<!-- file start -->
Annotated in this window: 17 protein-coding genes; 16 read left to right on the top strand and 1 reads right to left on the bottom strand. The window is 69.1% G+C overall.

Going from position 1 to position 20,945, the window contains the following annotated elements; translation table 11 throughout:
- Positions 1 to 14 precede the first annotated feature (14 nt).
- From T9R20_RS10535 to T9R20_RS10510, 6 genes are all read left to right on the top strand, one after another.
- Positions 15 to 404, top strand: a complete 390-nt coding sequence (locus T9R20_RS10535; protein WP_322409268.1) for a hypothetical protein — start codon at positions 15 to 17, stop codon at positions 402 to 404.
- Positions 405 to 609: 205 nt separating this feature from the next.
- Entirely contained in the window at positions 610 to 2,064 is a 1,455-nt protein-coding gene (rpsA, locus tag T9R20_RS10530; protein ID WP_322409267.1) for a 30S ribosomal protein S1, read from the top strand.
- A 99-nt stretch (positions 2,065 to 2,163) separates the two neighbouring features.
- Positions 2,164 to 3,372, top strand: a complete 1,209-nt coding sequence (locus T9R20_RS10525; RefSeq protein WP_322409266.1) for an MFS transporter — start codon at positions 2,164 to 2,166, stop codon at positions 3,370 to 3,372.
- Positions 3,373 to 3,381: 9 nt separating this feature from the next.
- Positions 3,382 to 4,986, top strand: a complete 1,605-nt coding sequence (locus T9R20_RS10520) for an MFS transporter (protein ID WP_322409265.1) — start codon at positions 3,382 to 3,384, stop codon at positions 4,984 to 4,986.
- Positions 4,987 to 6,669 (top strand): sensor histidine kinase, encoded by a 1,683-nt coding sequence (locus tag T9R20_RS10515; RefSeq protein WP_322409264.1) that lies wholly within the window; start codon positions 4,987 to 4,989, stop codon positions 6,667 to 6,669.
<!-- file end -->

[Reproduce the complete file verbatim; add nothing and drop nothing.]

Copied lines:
Annotated in this window: 17 protein-coding genes; 16 read left to right on the top strand and 1 reads right to left on the bottom strand. The window is 69.1% G+C overall.

Going from position 1 to position 20,945, the window contains the following annotated elements; translation table 11 throughout:
- Positions 1 to 14 precede the first annotated feature (14 nt).
- From T9R20_RS10535 to T9R20_RS10510, 6 genes are all read left to right on the top strand, one after another.
- Positions 15 to 404, top strand: a complete 390-nt coding sequence (locus T9R20_RS10535; protein WP_322409268.1) for a hypothetical protein — start codon at positions 15 to 17, stop codon at positions 402 to 404.
- Positions 405 to 609: 205 nt separating this feature from the next.
- Entirely contained in the window at positions 610 to 2,064 is a 1,455-nt protein-coding gene (rpsA, locus tag T9R20_RS10530; protein ID WP_322409267.1) for a 30S ribosomal protein S1, read from the top strand.
- A 99-nt stretch (positions 2,065 to 2,163) separates the two neighbouring features.
- Positions 2,164 to 3,372, top strand: a complete 1,209-nt coding sequence (locus T9R20_RS10525; RefSeq protein WP_322409266.1) for an MFS transporter — start codon at positions 2,164 to 2,166, stop codon at positions 3,370 to 3,372.
- Positions 3,373 to 3,381: 9 nt separating this feature from the next.
- Positions 3,382 to 4,986, top strand: a complete 1,605-nt coding sequence (locus T9R20_RS10520) for an MFS transporter (protein ID WP_322409265.1) — start codon at positions 3,382 to 3,384, stop codon at positions 4,984 to 4,986.
- Positions 4,987 to 6,669 (top strand): sensor histidine kinase, encoded by a 1,683-nt coding sequence (locus tag T9R20_RS10515; RefSeq protein WP_322409264.1) that lies wholly within the window; start codon positions 4,987 to 4,989, stop codon positions 6,667 to 6,669.